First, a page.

Wealth Minerals aggressively advances Chile lithium asset acquisitions

26th August 2016 By: Henry Lazenby - Creamer Media Deputy Editor: North America

Wealth Minerals aggressively advances Chile lithium asset acquisitions

Photo by: Reuters

VANCOUVER (miningweekly.com) – The Vancouver- and Santiago-based teams of junior explorer Wealth Minerals have since February put together the largest brine property package in Chile of any junior mining company, in the hopes of capitalising on the rising tide of the energy metal.

On Wealth’s team is Marcelo Awad, a former Antofagasta CEO and VP at Codelco. The team also includes Henk Van Alphen and Tim McCutcheon, who have successfully operated junior mining companies in many jurisdictions.

Since Awad joined Wealth in April as executive director, the company has entered a string of option agreements in Chile’s lithium sector.

Speaking to Mining Weekly Online from Santiago, Chile, Awad stated that he and Van Alphen had a history going back several years, and his interest was piqued when he heard that Van Alphen wanted to broach the lithium industry in Chile.

According to Awad, over half of the earth’s identified lithium resources are found in South America’s lithium triangle, which comprises Chile, Argentina and Bolivia.

“When I heard about the opportunity to become involved in the lithium industry I became very interested because I could see the growth potential in acquiring multiple high-quality lithium assets at a time when the lithium market is just beginning to realise its full potential,” he stated.

Since Awad came on board, Wealth Minerals’ main focus shifted from its existing portfolio of exploration-stage precious metals and base metals projects to the acquisition of lithium projects in South America.

Lithium demand is set to increase rapidly as new technologies and applications for lithium penetrate the market and mass production, such as Tesla Motors’ Gigafactory battery plant in Nevada, lower unit costs. Lithium has been the only metal whose price has been consistently increasing in the last 12 months.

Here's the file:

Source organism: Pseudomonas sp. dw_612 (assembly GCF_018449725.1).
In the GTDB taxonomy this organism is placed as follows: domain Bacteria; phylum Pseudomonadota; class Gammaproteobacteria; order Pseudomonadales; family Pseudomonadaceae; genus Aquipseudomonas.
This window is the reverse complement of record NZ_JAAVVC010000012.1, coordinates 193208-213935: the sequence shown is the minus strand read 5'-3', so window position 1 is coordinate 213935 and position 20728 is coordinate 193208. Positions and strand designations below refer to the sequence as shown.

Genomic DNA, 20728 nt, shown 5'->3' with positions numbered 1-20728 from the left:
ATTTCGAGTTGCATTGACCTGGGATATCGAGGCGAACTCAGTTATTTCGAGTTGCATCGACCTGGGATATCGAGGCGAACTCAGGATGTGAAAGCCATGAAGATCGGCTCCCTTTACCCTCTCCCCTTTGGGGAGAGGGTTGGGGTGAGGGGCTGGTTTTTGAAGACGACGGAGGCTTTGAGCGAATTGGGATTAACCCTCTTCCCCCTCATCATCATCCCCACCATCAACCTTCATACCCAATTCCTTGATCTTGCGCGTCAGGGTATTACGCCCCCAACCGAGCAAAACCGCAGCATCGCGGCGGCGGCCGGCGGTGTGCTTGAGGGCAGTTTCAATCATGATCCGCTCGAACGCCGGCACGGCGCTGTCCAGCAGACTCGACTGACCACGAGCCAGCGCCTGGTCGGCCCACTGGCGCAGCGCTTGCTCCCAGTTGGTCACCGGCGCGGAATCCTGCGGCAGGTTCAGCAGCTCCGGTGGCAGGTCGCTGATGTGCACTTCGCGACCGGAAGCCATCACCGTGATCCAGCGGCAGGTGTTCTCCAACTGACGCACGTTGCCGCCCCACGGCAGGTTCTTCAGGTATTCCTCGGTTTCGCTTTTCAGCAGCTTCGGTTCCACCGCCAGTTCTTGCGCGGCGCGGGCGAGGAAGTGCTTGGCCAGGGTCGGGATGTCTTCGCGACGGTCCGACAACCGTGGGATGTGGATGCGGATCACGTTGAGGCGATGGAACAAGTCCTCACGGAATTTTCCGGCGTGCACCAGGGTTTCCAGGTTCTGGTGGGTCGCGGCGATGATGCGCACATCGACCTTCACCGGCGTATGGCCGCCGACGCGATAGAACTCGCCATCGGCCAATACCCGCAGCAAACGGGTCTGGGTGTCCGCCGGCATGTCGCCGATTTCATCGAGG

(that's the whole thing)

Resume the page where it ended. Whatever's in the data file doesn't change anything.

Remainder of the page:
Awad explained that there are not many commercially viable lithium resources in the world, and the most viable of these have proven to be brine deposits in South America. Chile has established itself as a leader in lithium production, with significant accumulated know-how in this relatively young industry.

According to Wealth, it has transformed itself into the highest-growth landowner and asset consolidator in the Chilean lithium industry, as part of its strategy to capitalise on the industry investing in lithium production to meet demand as the world turns to more energy-efficient technologies.

While lithium for years has had a high profile in technology applications, recent excitement for the metal is mainly driven by the growth in electric vehicles (EV) demand. EV demand is expected to drive overall lithium demand by 10% a year for at least the next decade.

Awad noted that the lowest-cost lithium operations are from brine resources, which accounted for 51% of global production in 2015, of which 47% was produced from only four operations, with two being in Chile.

He advised that there were only a limited number of people/groups with experience in lithium production from brines and the largest pool of know-how was in Chile. Hard-rock lithium exhibits a similar profile, where 40% of global supply comes from one mine, in Australia.